- Do I need an Attorney to represent me for my case?
- What types of fee arrangements are possible?
- What is a retainer?
- If I win my case, does the losing side have to pay my attorneys’ fees?
- What is discovery?
- What is mediation?
- What is arbitration?
- What areas of practice does the Kopp McKichan, LLP cover?
- Where is Kopp McKichan, LLP and what are the hours of business?
Frequently Asked Questions
It is not required that you have an attorney represent you. You have a constitutional right to represent yourself in court, however, self-representation is usually not recommended. The attorneys at Kopp McKichan are experienced and trained in the law and can provide you with an honest assessment of your case and the advantages and disadvantages of representation on that case.
The three most common payment arrangements are the hourly rate, contingency rate and the flat fee. With the hourly rate, the attorney tracks time spent on your case and you are billed monthly. Contingency rate fees are a percentage of the amount recovered in a case; these types of fees are most common in personal injury cases. Under a flat fee, the attorney charges a predetermined amount for a type of case or service. The most common type of fee arrangement is the hourly rate.
A retainer is a down payment on legal fees and costs at the beginning of an attorney’s representation. The retainer deposit is held in the attorney’s trust account and is applied towards future fees and expenses in cases that are billed at an hourly rate. At Kopp McKichan, LLP, retainers are required for all hourly rate cases, however, those retainers are refundable meaning that any amount of the retainer that goes unused will be returned to you after the case is over. Retainers may be paid by cash, check, money order or credit card.
Not usually. In most cases, each party is responsible for payment of their own attorney fees. There are a small amount of cases that do allow for fee shifting where the losing party must pay the winning party’s attorney fees. The attorneys at Kopp McKichan, LLP will be able to discuss with you at the time of the initial consultation as to whether or not there is a possibility of fee shifting in your case.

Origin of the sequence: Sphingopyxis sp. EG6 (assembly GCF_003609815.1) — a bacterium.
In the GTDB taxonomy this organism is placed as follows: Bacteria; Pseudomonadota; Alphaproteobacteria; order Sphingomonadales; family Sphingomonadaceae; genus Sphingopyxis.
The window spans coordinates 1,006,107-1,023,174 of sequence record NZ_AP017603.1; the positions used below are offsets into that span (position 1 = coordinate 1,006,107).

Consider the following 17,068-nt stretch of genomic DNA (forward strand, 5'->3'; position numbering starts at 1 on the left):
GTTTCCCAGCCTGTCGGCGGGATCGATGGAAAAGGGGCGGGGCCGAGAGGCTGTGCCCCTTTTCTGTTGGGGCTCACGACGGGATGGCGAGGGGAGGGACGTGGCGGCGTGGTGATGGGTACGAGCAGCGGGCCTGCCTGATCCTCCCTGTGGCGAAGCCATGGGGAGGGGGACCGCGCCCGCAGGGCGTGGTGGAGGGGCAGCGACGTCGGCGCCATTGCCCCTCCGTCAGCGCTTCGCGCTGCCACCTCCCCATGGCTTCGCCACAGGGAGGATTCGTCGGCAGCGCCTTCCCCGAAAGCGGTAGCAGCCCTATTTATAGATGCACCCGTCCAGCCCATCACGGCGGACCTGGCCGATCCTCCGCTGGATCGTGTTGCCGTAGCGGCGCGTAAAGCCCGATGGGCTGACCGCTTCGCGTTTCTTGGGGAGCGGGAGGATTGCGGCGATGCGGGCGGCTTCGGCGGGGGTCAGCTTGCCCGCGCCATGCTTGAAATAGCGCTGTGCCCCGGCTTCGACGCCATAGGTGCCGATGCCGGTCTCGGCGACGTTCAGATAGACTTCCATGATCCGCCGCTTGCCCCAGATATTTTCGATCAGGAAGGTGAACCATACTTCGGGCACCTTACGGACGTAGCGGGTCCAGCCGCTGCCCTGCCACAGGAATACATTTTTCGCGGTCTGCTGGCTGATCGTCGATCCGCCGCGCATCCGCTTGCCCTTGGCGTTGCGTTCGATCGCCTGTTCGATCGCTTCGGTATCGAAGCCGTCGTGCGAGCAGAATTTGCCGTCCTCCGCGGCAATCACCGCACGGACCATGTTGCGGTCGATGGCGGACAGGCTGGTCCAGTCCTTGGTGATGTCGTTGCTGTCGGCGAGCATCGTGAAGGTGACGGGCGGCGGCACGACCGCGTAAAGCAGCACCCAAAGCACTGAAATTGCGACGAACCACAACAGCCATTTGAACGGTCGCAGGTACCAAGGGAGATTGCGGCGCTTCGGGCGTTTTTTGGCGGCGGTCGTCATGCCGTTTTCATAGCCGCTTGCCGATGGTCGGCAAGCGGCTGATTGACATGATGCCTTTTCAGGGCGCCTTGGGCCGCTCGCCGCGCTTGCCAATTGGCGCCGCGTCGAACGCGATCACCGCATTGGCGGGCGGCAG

Discovery generally means the exchange of information between the parties in a case. In Wisconsin, each side upon the request of the other side must disclose relevant evidence to the case. Formal discovery includes interrogatories, request for documents, request for admissions and depositions.
Mediation involves a neutral third party who helps the parties negotiate a settlement. Mediation is not binding and the parties must agree to a resolution. In family law cases, mediation is used to attempt to resolve issues pertaining to custody and placement and is required to be attempted if either of those issues are in dispute.
Arbitration is a legal technique for the resolution of disputes outside the courts, where the parties to a dispute refer it to one or more persons, by whose decision they agree to be bound. It is a settlement technique in which a third party reviews the case and imposes a decision that is legally binding for both sides.
Our office hours are between 8:00 a.m. and 5:00 p.m., Monday through Friday. The office is closed during the lunch hour from 12:00 p.m. until 1:00 p.m. After hours, messages may be left in our voice-mail system.